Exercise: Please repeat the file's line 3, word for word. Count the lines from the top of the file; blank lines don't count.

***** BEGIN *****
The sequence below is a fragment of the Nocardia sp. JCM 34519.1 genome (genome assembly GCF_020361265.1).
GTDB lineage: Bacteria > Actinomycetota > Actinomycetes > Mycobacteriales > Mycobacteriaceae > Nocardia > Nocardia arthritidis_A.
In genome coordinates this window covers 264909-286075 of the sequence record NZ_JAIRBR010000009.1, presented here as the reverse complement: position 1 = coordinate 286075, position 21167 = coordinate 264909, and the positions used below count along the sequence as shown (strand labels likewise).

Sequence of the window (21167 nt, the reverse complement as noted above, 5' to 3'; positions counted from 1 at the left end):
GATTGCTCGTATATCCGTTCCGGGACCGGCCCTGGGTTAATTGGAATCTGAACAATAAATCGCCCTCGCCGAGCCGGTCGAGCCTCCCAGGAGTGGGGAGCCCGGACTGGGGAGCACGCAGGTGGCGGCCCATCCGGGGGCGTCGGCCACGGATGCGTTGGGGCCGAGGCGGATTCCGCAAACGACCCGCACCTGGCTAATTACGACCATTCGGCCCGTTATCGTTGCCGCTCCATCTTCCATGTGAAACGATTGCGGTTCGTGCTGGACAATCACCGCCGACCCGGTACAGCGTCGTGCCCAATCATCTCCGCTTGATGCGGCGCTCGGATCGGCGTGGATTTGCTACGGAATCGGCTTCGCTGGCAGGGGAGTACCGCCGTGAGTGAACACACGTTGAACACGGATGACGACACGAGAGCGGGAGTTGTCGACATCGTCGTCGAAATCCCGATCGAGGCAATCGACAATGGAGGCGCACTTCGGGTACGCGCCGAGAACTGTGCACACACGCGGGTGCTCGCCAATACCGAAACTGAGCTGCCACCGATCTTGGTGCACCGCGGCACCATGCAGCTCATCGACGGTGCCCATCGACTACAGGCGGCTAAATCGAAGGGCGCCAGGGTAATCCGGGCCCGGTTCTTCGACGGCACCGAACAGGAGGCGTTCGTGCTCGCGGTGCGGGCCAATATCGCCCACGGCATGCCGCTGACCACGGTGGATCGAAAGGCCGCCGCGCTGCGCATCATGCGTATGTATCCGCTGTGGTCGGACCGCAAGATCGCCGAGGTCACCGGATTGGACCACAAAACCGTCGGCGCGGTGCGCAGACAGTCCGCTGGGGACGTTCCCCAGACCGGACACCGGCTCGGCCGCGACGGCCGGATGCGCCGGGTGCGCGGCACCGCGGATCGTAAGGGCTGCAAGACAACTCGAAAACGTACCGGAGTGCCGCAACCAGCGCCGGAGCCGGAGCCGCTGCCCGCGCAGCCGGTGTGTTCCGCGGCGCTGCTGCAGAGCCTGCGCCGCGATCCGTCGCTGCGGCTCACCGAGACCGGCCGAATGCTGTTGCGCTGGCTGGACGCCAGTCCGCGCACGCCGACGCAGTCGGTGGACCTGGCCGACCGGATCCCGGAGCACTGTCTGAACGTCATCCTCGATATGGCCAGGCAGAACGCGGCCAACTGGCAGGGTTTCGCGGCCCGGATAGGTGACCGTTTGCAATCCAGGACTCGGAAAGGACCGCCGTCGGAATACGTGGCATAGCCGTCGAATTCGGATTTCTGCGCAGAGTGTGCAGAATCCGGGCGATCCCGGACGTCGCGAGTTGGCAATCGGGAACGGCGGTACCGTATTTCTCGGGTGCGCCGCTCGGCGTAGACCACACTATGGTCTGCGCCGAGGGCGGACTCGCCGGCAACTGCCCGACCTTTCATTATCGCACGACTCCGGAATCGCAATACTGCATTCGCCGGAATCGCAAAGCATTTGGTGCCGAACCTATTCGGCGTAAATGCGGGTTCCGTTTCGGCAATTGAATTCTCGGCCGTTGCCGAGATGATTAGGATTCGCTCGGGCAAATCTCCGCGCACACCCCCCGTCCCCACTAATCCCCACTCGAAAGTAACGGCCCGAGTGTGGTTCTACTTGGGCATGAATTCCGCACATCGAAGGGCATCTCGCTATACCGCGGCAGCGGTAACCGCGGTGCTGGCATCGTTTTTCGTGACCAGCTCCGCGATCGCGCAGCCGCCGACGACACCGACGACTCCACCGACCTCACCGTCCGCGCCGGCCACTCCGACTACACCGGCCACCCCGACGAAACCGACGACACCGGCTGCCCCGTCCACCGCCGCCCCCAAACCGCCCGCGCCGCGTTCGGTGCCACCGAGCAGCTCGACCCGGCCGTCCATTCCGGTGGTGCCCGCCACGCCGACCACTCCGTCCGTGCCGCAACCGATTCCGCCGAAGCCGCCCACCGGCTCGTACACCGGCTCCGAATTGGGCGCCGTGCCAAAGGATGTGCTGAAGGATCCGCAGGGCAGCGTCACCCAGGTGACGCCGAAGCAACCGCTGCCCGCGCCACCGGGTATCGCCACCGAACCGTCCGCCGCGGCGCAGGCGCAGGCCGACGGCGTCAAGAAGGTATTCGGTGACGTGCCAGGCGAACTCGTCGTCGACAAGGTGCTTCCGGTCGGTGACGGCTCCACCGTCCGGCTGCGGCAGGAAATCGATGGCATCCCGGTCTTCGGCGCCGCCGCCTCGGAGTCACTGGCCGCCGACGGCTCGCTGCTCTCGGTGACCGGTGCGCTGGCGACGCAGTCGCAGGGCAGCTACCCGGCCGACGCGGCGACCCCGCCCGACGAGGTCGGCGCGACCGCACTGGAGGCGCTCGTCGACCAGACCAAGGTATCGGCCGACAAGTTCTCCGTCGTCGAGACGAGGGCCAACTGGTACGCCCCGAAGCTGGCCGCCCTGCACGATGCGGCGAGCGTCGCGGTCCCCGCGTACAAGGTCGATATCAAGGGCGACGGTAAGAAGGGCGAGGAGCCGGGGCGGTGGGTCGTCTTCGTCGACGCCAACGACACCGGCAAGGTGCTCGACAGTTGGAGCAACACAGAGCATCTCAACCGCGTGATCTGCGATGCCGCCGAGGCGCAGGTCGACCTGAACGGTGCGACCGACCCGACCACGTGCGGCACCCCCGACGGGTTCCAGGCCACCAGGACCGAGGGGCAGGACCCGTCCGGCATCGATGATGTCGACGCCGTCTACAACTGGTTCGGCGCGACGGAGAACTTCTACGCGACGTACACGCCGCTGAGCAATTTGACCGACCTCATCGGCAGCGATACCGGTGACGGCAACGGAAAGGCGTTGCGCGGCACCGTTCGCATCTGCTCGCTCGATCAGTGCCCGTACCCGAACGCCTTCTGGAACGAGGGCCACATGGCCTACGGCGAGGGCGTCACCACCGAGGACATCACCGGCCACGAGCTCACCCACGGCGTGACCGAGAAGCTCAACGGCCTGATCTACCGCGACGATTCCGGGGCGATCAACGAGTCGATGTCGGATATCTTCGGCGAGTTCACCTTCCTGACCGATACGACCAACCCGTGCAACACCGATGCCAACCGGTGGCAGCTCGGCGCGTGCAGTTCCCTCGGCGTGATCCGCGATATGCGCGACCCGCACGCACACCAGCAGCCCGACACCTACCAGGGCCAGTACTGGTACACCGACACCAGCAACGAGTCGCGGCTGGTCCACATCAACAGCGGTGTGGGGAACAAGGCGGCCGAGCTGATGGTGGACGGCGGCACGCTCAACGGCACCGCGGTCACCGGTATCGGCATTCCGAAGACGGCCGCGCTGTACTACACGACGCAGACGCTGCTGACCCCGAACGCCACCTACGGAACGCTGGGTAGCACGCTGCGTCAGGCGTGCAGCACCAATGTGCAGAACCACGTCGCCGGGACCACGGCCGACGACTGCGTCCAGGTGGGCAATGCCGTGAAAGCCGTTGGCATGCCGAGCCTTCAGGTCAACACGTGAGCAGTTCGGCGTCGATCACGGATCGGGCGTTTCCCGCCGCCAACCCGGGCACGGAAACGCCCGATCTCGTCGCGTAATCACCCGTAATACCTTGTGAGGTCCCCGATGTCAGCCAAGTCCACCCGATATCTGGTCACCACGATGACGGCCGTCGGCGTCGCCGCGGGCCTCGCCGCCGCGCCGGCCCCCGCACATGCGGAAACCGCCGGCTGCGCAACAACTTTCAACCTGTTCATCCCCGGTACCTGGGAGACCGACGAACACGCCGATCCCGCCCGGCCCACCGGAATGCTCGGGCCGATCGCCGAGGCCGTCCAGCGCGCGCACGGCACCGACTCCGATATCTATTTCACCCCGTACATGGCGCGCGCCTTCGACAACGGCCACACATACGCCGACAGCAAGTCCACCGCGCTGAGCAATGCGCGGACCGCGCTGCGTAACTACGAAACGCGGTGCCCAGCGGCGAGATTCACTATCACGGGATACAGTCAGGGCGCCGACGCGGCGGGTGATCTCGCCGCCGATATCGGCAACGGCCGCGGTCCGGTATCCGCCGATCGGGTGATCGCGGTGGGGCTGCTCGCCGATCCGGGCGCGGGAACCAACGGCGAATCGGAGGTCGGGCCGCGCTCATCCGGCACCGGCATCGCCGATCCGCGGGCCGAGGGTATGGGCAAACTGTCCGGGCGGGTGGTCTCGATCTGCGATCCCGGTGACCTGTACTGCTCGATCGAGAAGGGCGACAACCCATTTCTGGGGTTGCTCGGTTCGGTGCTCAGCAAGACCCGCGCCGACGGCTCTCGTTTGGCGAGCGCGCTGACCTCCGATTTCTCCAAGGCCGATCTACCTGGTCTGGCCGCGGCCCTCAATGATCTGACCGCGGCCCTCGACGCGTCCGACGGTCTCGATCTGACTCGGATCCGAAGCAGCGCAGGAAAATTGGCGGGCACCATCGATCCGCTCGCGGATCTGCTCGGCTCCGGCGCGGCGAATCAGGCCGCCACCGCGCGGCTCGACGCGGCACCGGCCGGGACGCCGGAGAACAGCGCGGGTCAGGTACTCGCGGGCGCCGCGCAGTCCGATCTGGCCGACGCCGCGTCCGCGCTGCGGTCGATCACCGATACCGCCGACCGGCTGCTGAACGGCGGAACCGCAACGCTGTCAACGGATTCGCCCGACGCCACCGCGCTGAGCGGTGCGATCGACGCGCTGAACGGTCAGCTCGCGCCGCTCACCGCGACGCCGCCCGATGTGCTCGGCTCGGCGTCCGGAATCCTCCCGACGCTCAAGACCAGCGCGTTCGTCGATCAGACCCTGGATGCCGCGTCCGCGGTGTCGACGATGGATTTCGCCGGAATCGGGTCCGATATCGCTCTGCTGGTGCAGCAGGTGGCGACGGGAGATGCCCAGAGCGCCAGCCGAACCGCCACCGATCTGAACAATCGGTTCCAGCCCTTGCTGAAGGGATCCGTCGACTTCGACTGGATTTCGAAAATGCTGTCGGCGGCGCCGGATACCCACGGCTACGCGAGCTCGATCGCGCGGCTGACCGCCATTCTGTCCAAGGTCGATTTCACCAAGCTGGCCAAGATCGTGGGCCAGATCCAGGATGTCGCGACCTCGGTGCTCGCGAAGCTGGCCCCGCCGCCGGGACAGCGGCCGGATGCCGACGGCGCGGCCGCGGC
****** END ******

In genome coordinates this window covers 264909-286075 of the sequence record NZ_JAIRBR010000009.1, presented here as the reverse complement: position 1 = coordinate 286075, position 21167 = coordinate 264909, and the positions used below count along the sequence as shown (strand labels likewise).